Has the Obama administration taken Liz Cheney's tongue-lashing to heart? At the Southern Republican Leadership Conference on Thursday she blasted the White House for routinely dressing down Hamid Karzai and said the Afghan leader was "being treated to an especially dangerous and juvenile display from this White House."
Whether or not the administration heeded Cheney's warning, it is certainly softening its approach toward Karzai in recognition of the fact that "tough love" diplomacy was only driving a further wedge between the Afghan president and US officials. The New York Times reports on the administration's abrupt attitude change:
The difference in approach was evident in two recent scenes on Air Force One.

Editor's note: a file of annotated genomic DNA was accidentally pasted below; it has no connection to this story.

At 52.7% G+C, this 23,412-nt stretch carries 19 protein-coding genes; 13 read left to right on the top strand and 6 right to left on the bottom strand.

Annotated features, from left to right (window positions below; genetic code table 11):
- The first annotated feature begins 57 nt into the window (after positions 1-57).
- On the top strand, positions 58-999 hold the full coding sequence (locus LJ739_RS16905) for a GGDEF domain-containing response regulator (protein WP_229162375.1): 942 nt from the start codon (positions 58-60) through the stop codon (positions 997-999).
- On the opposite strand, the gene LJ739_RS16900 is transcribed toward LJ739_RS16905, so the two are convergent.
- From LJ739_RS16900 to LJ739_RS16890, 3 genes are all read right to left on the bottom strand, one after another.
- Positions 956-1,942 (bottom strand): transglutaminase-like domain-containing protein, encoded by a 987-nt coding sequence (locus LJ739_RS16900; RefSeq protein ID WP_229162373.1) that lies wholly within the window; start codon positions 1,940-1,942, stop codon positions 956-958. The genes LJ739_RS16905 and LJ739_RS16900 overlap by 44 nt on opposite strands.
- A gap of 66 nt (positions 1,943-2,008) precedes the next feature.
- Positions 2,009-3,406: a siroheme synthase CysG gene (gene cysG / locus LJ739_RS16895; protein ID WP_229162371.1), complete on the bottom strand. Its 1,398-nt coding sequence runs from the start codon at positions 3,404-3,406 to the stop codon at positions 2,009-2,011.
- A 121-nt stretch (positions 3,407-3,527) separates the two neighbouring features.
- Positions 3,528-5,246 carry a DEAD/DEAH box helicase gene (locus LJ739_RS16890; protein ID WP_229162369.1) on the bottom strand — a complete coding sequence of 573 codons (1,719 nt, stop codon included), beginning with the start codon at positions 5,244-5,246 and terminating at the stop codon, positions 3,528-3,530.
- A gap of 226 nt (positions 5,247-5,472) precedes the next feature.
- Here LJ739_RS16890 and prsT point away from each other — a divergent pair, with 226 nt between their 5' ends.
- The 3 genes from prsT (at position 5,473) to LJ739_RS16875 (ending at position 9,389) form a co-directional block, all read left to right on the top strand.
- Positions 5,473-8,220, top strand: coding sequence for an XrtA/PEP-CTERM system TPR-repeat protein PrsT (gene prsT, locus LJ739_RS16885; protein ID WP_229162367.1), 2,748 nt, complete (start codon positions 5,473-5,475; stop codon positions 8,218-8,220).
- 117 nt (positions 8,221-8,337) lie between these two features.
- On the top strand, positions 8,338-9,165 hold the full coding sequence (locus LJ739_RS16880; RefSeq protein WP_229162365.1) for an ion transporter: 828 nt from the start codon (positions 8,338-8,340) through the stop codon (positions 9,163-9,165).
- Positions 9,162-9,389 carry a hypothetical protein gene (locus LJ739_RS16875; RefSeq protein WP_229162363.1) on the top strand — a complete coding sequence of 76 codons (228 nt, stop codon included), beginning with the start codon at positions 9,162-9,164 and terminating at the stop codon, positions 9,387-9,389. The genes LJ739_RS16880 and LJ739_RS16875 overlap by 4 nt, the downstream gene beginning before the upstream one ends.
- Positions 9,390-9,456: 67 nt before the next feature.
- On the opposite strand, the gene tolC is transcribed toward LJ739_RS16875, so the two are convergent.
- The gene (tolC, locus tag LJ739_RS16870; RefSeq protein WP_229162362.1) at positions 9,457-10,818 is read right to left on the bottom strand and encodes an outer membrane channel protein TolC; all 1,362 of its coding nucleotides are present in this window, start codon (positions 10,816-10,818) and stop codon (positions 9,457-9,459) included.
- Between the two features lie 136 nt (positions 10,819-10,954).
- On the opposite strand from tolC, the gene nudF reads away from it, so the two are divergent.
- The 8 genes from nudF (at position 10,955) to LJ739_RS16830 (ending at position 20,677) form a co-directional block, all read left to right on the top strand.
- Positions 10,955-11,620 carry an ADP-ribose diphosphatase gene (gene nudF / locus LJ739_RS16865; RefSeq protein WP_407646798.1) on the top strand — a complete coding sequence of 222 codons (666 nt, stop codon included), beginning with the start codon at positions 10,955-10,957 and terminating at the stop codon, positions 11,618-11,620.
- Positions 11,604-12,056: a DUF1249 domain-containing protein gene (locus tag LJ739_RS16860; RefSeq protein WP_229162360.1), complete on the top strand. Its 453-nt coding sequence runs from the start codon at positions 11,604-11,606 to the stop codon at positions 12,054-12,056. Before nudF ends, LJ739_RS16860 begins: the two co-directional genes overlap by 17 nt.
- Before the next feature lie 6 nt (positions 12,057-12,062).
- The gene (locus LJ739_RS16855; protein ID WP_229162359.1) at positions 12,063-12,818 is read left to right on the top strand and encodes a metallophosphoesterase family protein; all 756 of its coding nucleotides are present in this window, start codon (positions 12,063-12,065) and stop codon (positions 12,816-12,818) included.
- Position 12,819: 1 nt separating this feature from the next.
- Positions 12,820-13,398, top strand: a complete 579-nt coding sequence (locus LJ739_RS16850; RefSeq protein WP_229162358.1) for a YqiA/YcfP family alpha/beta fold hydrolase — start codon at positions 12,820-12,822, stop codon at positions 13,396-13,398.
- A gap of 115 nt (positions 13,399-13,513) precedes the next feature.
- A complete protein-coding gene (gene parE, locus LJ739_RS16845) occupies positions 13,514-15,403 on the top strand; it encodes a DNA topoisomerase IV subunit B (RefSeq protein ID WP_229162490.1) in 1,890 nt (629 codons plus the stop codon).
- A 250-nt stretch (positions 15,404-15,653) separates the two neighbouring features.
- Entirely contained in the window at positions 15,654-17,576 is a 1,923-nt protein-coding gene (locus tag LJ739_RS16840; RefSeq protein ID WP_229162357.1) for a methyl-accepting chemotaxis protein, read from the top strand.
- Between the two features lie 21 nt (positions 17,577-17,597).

Scene 1, March 28: Gen. James L. Jones, the national security adviser, visited reporters flying with the president from Washington to Kabul and promised that President Obama would take on the Afghan president for ignoring American demands on corruption and drug trafficking.
Scene 2, Friday: General Jones visited reporters, this time traveling with the president to Washington from Prague, and told them that Mr. Obama had sent Mr. Karzai a thank-you note expressing gratitude to the Afghan leader for dinner in Kabul. “It was a respectful letter,” General Jones said.
What happened between these two scenes? Mr. Karzai publicly lashed out against Western governments, hosted the president of Iran and said he would join the Taliban if the international community kept pressuring him.
Obama administration officials maintain that they are not going to return to the days when President George W. Bush and Mr. Karzai would have twice-monthly videoconferences. But the pivot reflects a recognition that public pressure on Mr. Karzai may have driven him away. “In some ways, we want to do more of the love part of ‘tough love,’ and less of the tough part,” a senior administration official said.